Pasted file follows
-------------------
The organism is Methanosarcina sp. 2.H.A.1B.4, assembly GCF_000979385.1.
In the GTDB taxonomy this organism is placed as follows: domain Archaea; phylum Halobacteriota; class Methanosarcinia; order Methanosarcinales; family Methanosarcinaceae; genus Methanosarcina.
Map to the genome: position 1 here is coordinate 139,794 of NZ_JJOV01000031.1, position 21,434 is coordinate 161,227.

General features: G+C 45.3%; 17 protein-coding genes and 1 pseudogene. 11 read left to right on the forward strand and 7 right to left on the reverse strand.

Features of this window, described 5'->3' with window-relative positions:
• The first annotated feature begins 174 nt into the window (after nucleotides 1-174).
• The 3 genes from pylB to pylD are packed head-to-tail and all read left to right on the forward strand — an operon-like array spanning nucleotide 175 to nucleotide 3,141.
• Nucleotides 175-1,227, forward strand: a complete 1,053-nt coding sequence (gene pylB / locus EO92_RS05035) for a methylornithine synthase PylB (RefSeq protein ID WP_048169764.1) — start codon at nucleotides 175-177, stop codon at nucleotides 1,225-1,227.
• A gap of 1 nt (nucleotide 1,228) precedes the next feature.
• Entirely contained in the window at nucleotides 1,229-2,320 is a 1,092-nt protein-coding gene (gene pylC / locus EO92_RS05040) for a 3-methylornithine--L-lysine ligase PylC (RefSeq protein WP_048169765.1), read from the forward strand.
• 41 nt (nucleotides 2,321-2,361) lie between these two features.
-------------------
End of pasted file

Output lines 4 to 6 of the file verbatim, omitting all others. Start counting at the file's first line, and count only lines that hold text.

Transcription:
General features: G+C 45.3%; 17 protein-coding genes and 1 pseudogene. 11 read left to right on the forward strand and 7 right to left on the reverse strand.

Features of this window, described 5'->3' with window-relative positions:
• The first annotated feature begins 174 nt into the window (after nucleotides 1-174).